Wednesday, January 09, 2008

The ghost of Descartes asks again in the dark, "Oh, how could I have been so wrong?"

And, guess who has been experiencing delays and lost luggage again. That's right, your intrepid hero. Delayed in Wichita, delayed in Chicago, made it at JFK, but my bag didn't get on the flight to Dubai. They are supposed to be here in about 45 minutes on a later flight, if they don't, I guess they get shipped. So, we'll see how that happens.

I went and saw I Am Legend over break, and I watched 3:10 to Yuma on the Emirates flight over here. The first, I initially didn't like how they entirely changed the ending, then the more I thought about it, I liked the way they changed it, just not the way they executed the change. It felt half-hearted, like a studio thing tacked on because whatever the director wanted to do "wouldn't sell." I think if the theme had been more developed throughout the movie, I would have liked it more. Now, 3:10 to Yuma? Fantastic movie. I watched it because I like Westerns, and I am a Christian Bale fan. But the movie was just terrific. The protagonists were real characters, the villains a little caricatured, but overall, just terrific exploration of the themes and the characters' lives. It just came out on DVD in the states, if you haven't seen it, SEE IT. I can't say enough good things about that movie.

There has been a lot going on in my head recently, a lot of things I saw and observed while in the U.S., things I've seen and heard on the way back, that are rattling around in my head, fighting to become a real essay. I'd try to start typing it up now, and we'd see where it would go, but I'm not sure if there is any actual substance to my thought process.

Instead, I wrote up two little short stories while sitting in the Chicago airport that I will share with you. Here they are, appearing in print for the first time anywhere. Inspired by the bizarre things people wear, or odd parallels I saw.


Then, there's guys like Stephen. The kind of guy whose grandpa gave him the coonskin cap that Stephen's dad had long ago discarded, probably sometime during highschool in the sixties.

At age 15, Stephen supposes that this is some kind of ironic metaphor on the cyclical relationship between father and son. Stephen wants to study literature in college, and particularly thinks thoughts like this after overdosing on the New York Times book review page. Stephen already has the vocabulary down, even if he doesn't have the ability to use it.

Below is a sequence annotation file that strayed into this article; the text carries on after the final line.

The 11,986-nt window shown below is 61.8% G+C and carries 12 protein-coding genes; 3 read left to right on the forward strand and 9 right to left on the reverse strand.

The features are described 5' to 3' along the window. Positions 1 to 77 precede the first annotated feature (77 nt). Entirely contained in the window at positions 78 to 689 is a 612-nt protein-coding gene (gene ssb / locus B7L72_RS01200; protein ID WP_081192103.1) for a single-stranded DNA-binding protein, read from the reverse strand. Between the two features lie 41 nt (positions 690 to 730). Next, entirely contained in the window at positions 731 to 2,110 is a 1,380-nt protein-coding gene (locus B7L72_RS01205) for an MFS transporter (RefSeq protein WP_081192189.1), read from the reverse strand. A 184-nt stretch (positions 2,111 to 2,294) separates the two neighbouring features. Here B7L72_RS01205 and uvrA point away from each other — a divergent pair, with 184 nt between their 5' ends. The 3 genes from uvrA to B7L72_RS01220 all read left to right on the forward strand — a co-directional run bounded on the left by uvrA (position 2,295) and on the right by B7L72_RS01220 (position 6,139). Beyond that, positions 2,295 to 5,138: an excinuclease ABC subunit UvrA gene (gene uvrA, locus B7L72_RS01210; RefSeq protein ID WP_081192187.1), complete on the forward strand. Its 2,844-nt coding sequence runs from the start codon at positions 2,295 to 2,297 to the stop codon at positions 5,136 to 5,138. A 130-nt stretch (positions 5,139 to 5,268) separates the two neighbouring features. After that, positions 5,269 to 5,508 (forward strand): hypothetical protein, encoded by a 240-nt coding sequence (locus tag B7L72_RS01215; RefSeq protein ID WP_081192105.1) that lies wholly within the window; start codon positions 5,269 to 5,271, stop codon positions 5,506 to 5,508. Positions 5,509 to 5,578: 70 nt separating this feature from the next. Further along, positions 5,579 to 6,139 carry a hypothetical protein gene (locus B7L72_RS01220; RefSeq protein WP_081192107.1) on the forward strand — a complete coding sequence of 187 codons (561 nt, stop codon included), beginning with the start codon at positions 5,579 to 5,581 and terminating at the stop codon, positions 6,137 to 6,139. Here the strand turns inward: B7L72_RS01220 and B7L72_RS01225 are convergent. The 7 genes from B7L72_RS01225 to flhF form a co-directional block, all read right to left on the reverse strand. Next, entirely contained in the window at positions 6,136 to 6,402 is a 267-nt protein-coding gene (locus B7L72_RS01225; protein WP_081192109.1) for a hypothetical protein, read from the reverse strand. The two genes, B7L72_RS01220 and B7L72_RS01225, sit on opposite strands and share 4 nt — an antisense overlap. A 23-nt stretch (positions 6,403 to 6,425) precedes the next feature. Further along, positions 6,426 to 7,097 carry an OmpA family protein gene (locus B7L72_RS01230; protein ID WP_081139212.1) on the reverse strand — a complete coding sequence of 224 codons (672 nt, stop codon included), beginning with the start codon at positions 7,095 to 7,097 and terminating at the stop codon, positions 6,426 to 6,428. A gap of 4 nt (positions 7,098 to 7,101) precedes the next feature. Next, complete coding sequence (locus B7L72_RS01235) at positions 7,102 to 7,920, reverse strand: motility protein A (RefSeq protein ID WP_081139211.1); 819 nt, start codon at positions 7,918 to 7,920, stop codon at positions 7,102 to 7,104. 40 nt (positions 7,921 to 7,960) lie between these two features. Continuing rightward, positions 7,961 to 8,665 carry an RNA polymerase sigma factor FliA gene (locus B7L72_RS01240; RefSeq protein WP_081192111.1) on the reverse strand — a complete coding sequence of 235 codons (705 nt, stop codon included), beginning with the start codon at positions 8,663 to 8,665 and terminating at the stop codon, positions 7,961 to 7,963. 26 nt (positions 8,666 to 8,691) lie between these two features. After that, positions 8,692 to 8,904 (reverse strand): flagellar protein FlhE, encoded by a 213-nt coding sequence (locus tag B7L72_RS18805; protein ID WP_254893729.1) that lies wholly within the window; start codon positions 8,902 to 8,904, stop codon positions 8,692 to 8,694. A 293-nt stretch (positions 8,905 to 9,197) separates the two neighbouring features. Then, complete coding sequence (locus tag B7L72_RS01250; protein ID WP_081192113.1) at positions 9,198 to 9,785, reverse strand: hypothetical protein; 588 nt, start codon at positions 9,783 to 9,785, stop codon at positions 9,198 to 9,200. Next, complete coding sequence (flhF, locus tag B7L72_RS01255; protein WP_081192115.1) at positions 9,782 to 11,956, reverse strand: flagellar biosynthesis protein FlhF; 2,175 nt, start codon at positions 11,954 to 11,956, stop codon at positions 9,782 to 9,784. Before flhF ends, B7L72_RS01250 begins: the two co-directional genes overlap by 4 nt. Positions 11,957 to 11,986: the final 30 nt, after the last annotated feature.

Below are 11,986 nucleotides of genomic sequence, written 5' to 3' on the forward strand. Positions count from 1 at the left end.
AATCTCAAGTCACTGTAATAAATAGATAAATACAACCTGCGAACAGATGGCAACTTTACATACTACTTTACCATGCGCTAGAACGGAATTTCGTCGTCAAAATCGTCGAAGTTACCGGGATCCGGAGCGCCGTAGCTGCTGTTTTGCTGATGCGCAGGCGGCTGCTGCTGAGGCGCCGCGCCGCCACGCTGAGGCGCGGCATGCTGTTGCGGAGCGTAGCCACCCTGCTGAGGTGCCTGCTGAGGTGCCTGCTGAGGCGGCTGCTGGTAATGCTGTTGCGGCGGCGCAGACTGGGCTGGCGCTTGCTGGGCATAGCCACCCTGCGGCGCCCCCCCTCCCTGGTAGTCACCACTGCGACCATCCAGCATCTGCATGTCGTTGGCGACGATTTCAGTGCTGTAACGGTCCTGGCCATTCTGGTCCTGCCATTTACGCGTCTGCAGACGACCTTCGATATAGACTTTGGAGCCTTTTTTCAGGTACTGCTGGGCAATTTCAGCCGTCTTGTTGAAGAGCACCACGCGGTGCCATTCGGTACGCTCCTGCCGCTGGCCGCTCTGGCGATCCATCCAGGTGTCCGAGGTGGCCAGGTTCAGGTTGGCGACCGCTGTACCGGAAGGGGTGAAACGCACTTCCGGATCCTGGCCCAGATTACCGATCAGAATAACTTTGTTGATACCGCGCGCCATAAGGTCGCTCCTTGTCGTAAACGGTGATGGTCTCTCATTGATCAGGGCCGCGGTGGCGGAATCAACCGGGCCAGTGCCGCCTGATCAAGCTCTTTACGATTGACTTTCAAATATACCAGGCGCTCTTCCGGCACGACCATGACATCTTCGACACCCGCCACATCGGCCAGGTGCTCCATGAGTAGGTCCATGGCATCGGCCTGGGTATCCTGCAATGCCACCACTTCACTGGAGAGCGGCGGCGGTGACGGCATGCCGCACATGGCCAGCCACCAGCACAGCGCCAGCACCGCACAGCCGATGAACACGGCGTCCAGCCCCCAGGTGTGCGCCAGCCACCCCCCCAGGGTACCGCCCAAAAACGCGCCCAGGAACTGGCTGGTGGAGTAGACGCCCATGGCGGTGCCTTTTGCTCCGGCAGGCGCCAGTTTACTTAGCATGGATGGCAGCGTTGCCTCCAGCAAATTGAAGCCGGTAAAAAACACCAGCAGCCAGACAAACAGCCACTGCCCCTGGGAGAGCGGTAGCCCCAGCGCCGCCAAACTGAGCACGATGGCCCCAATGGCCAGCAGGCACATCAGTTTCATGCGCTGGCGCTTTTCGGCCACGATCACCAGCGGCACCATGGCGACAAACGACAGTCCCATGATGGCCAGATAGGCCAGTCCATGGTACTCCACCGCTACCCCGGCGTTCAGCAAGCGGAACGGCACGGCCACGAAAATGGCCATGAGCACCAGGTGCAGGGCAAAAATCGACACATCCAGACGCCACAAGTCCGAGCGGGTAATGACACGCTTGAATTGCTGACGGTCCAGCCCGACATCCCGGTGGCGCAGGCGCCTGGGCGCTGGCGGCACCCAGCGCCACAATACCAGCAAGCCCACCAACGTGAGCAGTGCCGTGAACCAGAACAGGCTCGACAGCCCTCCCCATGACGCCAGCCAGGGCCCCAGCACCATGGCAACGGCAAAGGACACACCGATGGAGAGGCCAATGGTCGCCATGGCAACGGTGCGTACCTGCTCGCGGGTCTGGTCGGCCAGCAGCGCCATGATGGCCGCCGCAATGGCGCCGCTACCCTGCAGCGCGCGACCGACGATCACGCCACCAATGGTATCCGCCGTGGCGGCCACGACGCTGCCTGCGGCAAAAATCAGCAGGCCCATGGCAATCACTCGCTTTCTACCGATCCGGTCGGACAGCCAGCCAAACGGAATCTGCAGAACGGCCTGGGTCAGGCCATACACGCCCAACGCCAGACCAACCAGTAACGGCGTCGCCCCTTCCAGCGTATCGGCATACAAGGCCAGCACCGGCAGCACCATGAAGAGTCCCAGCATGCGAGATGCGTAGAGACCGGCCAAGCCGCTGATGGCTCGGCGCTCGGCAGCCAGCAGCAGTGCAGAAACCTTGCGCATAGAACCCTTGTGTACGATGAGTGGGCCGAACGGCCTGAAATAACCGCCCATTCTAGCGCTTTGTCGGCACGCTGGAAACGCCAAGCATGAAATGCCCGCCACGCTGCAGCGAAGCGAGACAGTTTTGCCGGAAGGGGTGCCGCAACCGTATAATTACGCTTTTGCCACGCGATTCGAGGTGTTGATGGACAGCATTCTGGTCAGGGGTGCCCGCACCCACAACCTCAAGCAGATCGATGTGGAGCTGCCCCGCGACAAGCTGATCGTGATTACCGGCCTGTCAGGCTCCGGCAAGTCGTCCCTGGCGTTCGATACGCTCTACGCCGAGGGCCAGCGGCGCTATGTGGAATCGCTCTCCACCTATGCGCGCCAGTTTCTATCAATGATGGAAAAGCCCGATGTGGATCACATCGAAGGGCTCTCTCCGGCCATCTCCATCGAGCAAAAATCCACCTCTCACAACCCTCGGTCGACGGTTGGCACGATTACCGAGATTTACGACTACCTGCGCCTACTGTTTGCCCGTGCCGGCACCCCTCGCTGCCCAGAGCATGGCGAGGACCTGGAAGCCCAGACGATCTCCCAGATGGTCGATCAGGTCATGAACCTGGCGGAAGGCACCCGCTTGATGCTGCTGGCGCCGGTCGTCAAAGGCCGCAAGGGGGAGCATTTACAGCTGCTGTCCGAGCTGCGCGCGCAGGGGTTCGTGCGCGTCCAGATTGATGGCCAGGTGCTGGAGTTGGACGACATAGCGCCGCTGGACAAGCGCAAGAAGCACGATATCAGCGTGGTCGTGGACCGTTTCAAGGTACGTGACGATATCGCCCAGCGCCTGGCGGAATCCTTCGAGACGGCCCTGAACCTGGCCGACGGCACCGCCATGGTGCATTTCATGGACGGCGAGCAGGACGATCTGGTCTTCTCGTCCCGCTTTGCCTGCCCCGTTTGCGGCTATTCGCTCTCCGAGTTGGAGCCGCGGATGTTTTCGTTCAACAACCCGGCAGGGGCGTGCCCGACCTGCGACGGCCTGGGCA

The coonskin cap became a prize possession to Stephen, a kind of warder against the encroaching growth of a society increasingly concerned with the latest new thing, a kind of reminder of the transitory nature of popular culture.

Stephen wouldn't have written this down, so I had to do it for him. He may thank me in 12, 13 years, if he ever recognizes himself in this brief sketch.

Trans-generational Ear Gear

There lies a curious symmetry between the two Bluetooth-headset-adorned travelers. One, clearly an early-twenties, bleached blond college girl, on her way to a semester of learning, fun, and airborne pollen allergies. The other appears to be some sort of businessman, perhaps in industrial packaging sales, or maybe a forensic accountant for hire. Have adding machine, will travel.

Each one exhibits the cliched behavior of their respective demographic markets, with one exception that becomes all the more shocking for its commonplace nature. Indeed, if a hundred thousand conversations were monitored at this airport in one day, the monitor wold be hard-pressed to find two other conversations discussing competitive ambidextrous dart throwing.

The case the man is carrying could, just possibly, just maybe, hold the newest craze in the ambi-dart world, the asymmetrical CrossHatch 5000, the newest, most difficult practice board for ambis with asymmetric eyesight problems.

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